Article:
Will purchasing a car affect your ability to buy a home? Yes, and there are a few different ways a car purchase can impact your chances of being approved for a mortgage or closing on a new home. 

It doesn’t matter if you buy a $20,000 car or a $100,000 car. In the grand scheme of things, the amount of debt is not as important as the monthly debt that goes along with purchasing a car. Your car payment will get calculated into your debt-to-income ratio, and some loan programs have higher debt-to-income ratio qualifications than others. 

If you are pre-approved and already looking at homes at the top of your budget without that monthly car payment, buying a car could affect your ability to qualify. We will not close on a loan that does not meet the debt-to-income ratio requirements.  

Buying a car can also impact your funds for closing. Sometimes when you buy a car, they require some sort of down payment to get into the vehicle. You might end up using funds that you had set aside for a down payment or closing costs. If you don’t have those funds available, you may not be able to close on the home that you are looking to buy.  

Let’s say that you need to buy a car. What can you do so that you don’t hurt your chances of buying a home? 

One thing we can do is look at the numbers and see what you could qualify for, what you’re looking for in a home, and what you need in a car. From there, we can see what that payment equates to in your debt-to-income ratio. 

Every $50 in a monthly car payment can affect your buying power by about $10,000. If you get a $200 monthly car payment, you may have limited your mortgage by $40,000, and that’s a lot of house. It really depends on what you need and what works for you and your family. We can kind of reverse those numbers to make it work.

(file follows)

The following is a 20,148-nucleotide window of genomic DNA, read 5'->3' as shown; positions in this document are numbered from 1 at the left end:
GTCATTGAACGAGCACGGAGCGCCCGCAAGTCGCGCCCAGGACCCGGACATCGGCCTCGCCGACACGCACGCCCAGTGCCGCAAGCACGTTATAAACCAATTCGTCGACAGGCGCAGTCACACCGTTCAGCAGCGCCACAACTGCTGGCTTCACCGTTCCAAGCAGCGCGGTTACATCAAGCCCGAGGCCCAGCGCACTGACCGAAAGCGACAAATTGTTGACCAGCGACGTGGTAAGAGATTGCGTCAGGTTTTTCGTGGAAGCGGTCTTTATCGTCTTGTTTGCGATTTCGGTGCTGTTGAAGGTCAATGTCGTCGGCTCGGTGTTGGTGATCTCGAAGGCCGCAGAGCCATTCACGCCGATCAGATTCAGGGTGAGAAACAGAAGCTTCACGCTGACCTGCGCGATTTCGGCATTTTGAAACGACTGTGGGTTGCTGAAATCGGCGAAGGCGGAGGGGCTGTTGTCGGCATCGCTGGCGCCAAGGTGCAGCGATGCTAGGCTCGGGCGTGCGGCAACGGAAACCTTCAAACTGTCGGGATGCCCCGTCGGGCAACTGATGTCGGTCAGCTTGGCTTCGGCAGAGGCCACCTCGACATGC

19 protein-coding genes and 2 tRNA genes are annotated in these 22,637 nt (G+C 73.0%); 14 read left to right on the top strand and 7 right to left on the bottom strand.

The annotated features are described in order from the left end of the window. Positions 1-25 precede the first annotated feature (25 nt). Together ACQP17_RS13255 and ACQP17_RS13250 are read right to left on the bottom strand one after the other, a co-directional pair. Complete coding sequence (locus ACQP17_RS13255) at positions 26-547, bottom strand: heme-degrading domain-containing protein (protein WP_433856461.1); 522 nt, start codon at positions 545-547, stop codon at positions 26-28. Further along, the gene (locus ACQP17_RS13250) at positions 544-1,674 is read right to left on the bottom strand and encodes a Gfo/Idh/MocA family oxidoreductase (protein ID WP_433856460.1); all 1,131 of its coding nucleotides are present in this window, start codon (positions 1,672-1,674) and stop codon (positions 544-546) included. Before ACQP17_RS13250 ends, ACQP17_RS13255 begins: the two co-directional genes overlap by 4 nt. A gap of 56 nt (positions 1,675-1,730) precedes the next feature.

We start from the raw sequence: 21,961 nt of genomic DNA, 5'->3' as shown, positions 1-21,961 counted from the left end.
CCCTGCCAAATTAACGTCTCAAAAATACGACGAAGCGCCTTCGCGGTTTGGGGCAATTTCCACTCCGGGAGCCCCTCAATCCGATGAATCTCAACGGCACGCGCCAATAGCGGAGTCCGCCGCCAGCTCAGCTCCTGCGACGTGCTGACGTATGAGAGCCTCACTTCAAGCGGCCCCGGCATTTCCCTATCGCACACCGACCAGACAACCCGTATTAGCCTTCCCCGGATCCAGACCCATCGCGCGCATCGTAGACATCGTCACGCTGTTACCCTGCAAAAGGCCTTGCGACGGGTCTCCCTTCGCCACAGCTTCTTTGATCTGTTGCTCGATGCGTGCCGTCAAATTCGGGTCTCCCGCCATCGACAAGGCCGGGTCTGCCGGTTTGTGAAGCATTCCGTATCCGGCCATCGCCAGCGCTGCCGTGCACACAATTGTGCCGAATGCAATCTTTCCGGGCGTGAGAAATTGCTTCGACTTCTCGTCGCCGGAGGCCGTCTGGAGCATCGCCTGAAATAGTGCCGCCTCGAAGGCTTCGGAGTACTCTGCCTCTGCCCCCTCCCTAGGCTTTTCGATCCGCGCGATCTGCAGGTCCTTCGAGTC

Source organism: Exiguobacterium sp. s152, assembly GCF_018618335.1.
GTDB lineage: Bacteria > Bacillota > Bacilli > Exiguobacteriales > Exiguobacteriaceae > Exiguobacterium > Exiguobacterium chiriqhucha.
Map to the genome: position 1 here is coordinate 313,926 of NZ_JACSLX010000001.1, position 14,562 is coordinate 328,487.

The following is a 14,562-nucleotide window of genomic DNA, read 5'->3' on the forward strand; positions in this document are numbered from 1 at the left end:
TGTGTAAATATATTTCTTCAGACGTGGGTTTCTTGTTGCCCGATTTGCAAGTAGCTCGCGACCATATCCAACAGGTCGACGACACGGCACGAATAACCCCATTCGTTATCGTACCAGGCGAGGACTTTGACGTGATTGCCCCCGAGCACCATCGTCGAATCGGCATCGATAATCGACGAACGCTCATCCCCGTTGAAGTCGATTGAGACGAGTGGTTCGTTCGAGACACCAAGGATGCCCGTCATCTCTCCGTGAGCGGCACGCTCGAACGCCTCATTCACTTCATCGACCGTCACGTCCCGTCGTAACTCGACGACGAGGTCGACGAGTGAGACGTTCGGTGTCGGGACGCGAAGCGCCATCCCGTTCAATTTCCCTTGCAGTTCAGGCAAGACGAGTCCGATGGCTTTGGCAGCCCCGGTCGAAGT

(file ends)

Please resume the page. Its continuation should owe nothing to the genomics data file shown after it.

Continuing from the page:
“You don’t want to buy a car, truck, or van during the mortgage loan process—unless you want to end up living in it.”

Another thing to consider when you go to buy a car is that the dealership will pull your credit. Some dealerships pull your credit 10 or 12 different times in order to get you the best rate or payment, and those are hard inquiries. If you come to us after you purchase a car, your credit score could be substantially lower. We also pull your credit during the mortgage process; interest rates are calculated largely based on your credit score. You may end up paying a higher interest rate because buying a car has lowered your credit score. 

What if you pay cash for the vehicle? 

If you pay cash, it’s not going to affect your mortgage loan whatsoever. We’re not going to see that on the credit report. Just make sure that you have set aside enough funds or assets for the down payment and closing costs for your home. Don’t deplete those to pay cash for a new vehicle. 

Is there a difference between buying, leasing, or financing a vehicle? 

There really isn’t a difference as far as qualifying for a new home. We’ll look at a monthly lease payment or car payment and calculate that in your debt-to-income ratio. 

Let’s say you’ve had a lease for four years and the lease is about to be up. Even if you weren’t going to get a new lease, as your mortgage lender, we would still have to count that lease against you. Even if you only have a couple of payments left, you will have to get a new car somehow in order to get back and forth from work. The only way that would work would be if we could prove that you were paying cash for a new car. 

As you can see, it may benefit you to wait until you close on your new home before you start looking for a new car. 

If you have any other questions about what you can and can’t do during the mortgage loan process, just give me a call or send me an email. I would be happy to help you!